Chamber chief: Congress’s hard-liners living in ‘fantasyland’

Chamber chief: Congress’s hard-liners living in ‘fantasyland’

Greg Nash

U.S. Chamber of Commerce President and CEO Thomas Donohue on Friday criticized ideologues in both parties for pushing their leaders too far to political extremes.

Donohue said that those on both ends of the political spectrum are living in a policy “fantasyland” and have prevented Congress from moving forward on a wide array of policy initiatives ranging from passing comprehensive tax and immigration reform, to reauthorizing the Export-Import Bank.

“The people on the far right and the far left who are living in a fantasyland when it comes to what we need to do … [to make the] American people thrive,” Donohue said at The Christian Science Monitor breakfast in Washington.

Continue reading “Chamber chief: Congress’s hard-liners living in ‘fantasyland’”

GOP lawmakers retreat to Hershey in a search for common ground

GOP lawmakers retreat to Hershey in a search for common ground

By Paul Kane January 15 at 12:55 PM

HERSHEY, Pa. – Congressional Republicans are engaged an intensive day of reflection and preparation for their first session with majority control at both ends of the Capitol in eight years.

In a rare joint retreat together at America’s favorite chocolate-infused resort town, House and Senate Republicans are working their way through a series of panel discussions trying to iron out their differences in both politics and policy.

With the 2016 presidential race quickly taking shape, a large contingent of Republicans are pushing a conservative agenda that isn’t too sharply edged, hoping to set the stage for their eventual White House nominee.

But there’s a smaller — but more-vocal — bloc that wants to press the most conservative agenda possible, arguing that by demonstrating their principles Republicans can best position themselves for longer term victories. Continue reading “GOP lawmakers retreat to Hershey in a search for common ground”

Va. congressman pushes for 3.8 percent pay raise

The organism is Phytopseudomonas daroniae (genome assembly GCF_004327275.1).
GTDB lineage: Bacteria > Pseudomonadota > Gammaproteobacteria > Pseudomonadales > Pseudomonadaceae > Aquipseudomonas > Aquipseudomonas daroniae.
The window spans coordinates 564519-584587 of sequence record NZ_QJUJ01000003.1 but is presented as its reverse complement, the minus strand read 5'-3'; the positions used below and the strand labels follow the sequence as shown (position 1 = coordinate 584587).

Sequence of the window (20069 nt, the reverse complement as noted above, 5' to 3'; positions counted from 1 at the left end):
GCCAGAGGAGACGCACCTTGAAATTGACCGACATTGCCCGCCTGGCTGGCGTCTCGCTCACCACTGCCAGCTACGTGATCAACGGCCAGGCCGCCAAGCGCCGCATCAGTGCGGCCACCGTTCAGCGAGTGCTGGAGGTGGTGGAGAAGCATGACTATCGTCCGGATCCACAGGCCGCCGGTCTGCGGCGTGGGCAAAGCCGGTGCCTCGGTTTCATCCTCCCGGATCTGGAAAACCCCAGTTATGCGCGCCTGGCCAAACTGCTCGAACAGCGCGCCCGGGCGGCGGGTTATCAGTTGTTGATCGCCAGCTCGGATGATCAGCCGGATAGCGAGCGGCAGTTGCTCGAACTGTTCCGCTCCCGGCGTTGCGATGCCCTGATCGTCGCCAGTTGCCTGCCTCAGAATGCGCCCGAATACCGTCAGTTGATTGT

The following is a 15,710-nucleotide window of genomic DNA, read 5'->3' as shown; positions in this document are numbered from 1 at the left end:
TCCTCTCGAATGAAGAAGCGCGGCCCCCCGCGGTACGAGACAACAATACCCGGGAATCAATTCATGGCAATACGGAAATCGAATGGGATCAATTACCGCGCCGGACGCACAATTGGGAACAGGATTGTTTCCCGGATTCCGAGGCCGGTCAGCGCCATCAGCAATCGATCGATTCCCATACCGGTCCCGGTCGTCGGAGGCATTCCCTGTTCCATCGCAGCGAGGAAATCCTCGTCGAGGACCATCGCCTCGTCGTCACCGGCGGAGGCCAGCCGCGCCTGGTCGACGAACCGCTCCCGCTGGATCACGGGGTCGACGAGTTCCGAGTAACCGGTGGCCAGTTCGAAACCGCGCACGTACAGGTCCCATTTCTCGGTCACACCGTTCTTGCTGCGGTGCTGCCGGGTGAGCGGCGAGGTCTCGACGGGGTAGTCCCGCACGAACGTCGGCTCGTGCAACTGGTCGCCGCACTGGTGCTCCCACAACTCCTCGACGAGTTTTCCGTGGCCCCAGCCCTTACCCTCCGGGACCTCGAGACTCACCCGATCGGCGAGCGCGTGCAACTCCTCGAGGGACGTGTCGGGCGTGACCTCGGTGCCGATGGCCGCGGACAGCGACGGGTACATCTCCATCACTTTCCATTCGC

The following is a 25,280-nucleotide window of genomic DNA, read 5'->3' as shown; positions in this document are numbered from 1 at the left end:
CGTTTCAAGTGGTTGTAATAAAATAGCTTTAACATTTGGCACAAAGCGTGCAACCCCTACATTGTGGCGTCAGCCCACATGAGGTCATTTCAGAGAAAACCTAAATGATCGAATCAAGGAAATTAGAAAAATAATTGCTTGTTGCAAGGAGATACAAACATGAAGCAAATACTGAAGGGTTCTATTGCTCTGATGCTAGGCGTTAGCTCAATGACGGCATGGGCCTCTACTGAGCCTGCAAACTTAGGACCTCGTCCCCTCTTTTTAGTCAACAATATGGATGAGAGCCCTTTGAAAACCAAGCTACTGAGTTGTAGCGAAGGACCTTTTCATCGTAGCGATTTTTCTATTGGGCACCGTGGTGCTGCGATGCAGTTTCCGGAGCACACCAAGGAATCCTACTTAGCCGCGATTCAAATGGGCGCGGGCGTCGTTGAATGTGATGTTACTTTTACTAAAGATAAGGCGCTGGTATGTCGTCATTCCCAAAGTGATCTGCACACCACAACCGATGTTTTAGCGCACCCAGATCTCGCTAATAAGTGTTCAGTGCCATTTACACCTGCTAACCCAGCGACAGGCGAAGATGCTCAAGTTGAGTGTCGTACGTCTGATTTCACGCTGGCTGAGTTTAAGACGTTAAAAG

Va. congressman pushes for 3.8 percent pay raise

Tuesday – 1/13/2015, 9:31am EST

Rep. Gerry Connolly (D-Va.) plans to introduce a bill Tuesday that would give federal employees a 3.8 percent pay raise next year, according to the Washington Post.

The Federal Adjustment of Income Rate (FAIR) Act has about two dozen co-sponsors, including Rep. Steny Hoyer (D-Md.).

The 114th Congress is not expected to approve the bill, but Connolly said the bill is a statement on his and the co-sponsors’ commitment to the federal service.

“No other group in our country has been demonized, demoralized and asked to sacrifice more than our federal workforce,” Connolly said. “Enough is enough. It is time for Congress to provide the dedicated men and women of our federal workforce with fair compensation.”

He said the legislation also sends a message to President Barack Obama, as the President prepares next year’s budget proposal for Congress.

Connolly has been a long-time supporter of larger pay increases for the federal workforce. Last March, he sponsored a similar bill that would boost federal pay by 3.3 percent in 2015. The bill didn’t pass, and federal employees instead got a 1 percent raise.

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Even small ball too much for Congress

Even small ball too much for Congress

By: Darren Samuelsohn and David Nather
January 22, 2014 05:01 AM EST

From left, clockwise: Mitch McConnell, Harry Reid, John Boehner and Nancy Pelosi are shown in this composite. | AP Photos

Everybody knows that Congress can’t do anything big any more – but it turns out Capitol Hill is equally hapless about getting the small stuff done as well.

All the dysfunctional partisan gridlock keeping the House and Senate worlds apart on the transcendent issues of the day also means little progress on the no-brainers, like technical corrections and minor fixes to Obamacare and the Dodd-Frank Wall Street reform law. Revamping the nation’s energy policies with low-hanging fruit proposals championed by both Democratic and GOP lawmakers are stuck, too.

It’s a broken government with messy consequences. Absent action from Congress, the Obama administration is stuck navigating a maze of murky statutes and crafting regulations ripe for lawsuits. A glance at recent Supreme Court and federal appellate court dockets underscores what happens when inertia rules in the House and Senate.

(PHOTOS: Senators up for election in 2014) Continue reading “Even small ball too much for Congress”

$1.1 trillion spending bill unveiled

$1.1 trillion spending bill unveiled
By: David Rogers
January 13, 2014 08:08 PM EST

The Capitol is pictured. | AP PhotoHouse-Senate negotiators rolled out a $1.1 trillion spending bill Monday night — a giant package that fills in the blanks of the December budget agreement and promises to restore some order to government funding over the next year.

Under pressure from Republicans, the measure keeps a tight rein on new funding for Wall Street regulators and effectively freezes appropriations for President Barack Obama’s health care program at the reduced, post-sequester level.

But the White House retains the flexibility to find the financing it needs to implement the health exchanges and appears satisfied to have avoided the most contentious restrictions proposed by conservatives.

(Also on POLITICO: What’s in the $1.1T government spending bill?) Continue reading “$1.1 trillion spending bill unveiled”